To say all police officers in New York City take advantage of their power and persecute people of color would be absurd, but to say that none of them do like Mayor Bloomberg suggested is equally absurd.
By the Fall of 2014, we all need to agree on two simple demands - that all members of the House and Senate who voted for the Patriot Act, and all of i...
The original revelations about spying on the AP have been overshadowed by the recent confirmations of the NSA's long suspected and extensive domestic spying activities. The opinion of the public appears to be strongly in favor of improved privacy protections.
Seriously, do you have any idea how frustrating it is to have your boss ask you to get reporters to write about something he can't tell you about? I did it for years and let's just say, it stretches you as a communicator.
There is a convergence of progressive excitement and energy unseen since anytime since the 1960s. It is more than coincidence that such moments happen. They usually happen because of a few key people who are the connective tissue behind the different movements.
Trust is difficult to restore and maintain for a reason, and public safety can only be achieved through faithful cooperation between the police and the communities they protect.
The Justice Department's recent actions towards the media is so disturbing because it represents a step backward to a much uglier time, with fewer legal protections for the press. There is a very fine line between targeting leaking and targeting the media who print the leaks.
Human rights activists have, correctly, defended the rights of terror suspects who have professed the most violent, anti-Semitic and misogynist views. They need now to defend those with whom they apparently disagree more--American citizens on the right.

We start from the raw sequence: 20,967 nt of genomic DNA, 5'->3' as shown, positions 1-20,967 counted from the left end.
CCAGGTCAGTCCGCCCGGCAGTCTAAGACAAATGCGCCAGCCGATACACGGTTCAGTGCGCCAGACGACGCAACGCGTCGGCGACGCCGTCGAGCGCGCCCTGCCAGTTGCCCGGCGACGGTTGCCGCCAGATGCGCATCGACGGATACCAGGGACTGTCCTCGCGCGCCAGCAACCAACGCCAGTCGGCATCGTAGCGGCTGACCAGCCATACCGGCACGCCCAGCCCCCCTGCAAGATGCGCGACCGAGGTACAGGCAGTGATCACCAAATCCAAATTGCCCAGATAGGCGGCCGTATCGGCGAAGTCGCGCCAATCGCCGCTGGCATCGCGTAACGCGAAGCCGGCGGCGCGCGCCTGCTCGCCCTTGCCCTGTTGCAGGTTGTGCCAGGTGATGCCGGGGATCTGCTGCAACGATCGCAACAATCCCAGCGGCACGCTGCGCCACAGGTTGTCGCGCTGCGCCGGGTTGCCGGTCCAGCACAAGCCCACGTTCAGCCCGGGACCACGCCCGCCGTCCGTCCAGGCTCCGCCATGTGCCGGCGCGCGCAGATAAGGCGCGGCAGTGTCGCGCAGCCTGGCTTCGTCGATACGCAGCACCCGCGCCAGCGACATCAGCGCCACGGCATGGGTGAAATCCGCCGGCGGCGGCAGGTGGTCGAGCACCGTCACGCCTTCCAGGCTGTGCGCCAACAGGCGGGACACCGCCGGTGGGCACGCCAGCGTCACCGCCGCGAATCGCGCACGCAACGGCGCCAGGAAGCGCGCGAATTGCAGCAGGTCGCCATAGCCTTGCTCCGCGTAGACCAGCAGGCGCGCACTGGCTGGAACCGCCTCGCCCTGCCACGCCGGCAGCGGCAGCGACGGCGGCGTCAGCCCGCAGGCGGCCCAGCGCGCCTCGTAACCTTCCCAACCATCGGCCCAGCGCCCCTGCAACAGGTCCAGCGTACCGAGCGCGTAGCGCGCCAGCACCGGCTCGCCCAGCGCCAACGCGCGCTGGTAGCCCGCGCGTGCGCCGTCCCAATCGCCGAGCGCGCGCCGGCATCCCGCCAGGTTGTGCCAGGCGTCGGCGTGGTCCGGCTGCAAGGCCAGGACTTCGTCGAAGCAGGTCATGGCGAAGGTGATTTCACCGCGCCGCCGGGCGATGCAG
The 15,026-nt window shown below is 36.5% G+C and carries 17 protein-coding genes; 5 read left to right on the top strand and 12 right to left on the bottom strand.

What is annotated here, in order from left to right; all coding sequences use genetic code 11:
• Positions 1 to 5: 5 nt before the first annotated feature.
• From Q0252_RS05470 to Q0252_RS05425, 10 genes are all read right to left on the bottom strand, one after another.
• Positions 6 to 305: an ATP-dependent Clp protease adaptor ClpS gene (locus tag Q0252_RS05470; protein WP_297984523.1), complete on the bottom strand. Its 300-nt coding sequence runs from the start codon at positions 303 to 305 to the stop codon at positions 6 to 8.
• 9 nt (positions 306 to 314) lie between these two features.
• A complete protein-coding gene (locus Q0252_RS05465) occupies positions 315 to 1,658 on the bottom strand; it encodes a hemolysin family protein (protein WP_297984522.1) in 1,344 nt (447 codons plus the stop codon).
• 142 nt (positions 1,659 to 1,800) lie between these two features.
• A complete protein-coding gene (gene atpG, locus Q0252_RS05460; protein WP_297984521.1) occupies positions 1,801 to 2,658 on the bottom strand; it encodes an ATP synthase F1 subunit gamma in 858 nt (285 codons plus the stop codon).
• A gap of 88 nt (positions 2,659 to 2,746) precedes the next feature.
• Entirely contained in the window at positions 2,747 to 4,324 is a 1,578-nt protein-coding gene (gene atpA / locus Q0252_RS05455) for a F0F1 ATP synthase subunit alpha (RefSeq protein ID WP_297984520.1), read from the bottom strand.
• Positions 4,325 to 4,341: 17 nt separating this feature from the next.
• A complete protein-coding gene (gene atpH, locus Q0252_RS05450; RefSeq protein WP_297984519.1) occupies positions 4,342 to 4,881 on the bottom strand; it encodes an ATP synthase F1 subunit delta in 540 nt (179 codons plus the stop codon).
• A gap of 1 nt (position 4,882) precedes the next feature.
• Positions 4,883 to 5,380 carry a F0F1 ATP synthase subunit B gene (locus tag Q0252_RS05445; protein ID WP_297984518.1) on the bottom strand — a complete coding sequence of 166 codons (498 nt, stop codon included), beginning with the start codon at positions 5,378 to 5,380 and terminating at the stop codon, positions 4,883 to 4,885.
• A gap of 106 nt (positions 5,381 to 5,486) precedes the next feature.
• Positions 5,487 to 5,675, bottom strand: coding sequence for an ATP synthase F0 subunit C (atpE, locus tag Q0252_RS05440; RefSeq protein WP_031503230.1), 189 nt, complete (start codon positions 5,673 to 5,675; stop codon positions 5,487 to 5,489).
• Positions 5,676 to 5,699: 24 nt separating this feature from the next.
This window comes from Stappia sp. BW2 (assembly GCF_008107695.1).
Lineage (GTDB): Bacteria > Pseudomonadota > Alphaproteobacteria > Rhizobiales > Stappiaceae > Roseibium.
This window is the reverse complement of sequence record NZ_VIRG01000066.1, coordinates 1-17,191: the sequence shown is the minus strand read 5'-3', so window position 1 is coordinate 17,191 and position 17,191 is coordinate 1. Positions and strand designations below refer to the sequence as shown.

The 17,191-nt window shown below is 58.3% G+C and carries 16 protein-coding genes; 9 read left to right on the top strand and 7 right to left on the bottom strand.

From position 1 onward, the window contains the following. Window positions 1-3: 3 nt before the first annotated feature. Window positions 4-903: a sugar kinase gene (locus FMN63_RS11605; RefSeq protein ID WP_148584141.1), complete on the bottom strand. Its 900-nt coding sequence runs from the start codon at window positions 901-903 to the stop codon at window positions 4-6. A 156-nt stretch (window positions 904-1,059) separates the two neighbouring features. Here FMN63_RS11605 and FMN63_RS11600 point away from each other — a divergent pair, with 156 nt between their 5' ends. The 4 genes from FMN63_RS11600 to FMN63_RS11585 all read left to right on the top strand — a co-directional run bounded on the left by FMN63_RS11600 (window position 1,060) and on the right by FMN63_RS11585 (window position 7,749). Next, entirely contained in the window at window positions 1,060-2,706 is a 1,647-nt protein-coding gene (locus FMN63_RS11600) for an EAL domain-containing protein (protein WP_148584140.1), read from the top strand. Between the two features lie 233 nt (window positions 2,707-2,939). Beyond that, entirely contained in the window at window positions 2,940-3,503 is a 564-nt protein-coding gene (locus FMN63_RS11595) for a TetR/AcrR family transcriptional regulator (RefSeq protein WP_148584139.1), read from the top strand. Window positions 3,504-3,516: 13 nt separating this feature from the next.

The case of Jeremy Hammond is illustrative of a trend to target, overcharge and come down hard on those the state perceives as threatening. The supposed threats are due to their beliefs and/or actions toward information freedom and transparency.
We take for granted a loss of privacy for all manner of data generated by our connection to, and use of, the internet. But government's access, on a secret basis, to the content of my communications -- that is a difference in kind that is exponentially more "chilling."
Some weeks, not much happens in political news, and other weeks it seems like almost too much happens. This was one of the latter types of week.
The topic of sexuality is subject to the same principles of academic freedom as any other topic. Sexual harassment is wrong because it is harassment, not because it is sexual.
If he weren't president today, Professor Obama would be up in arms over the actions of President Obama and his administration. In fact, he was up in arms over similar things involving the administration of President Bush.
On the other end of the political spectrum from all of the foolishness in D.C. is a groundswell of terrific, on-the-ground activism and organizing work taking place across the country in just about every state, with tangible results.
Yesterday, homeowners who have been royally screwed over by big Wall Street banks risked not only arrest but worse in demonstrations at the Department of Justice demanding that they start prosecuting bankers rather than the people ripped off by them.
Hundreds of homeowners who have been playing by the rules while the big banks have cheated them are risking arrest at the Department of Justice to make an unmistakable statement: it is about time for the government to side with poor and middle class folks.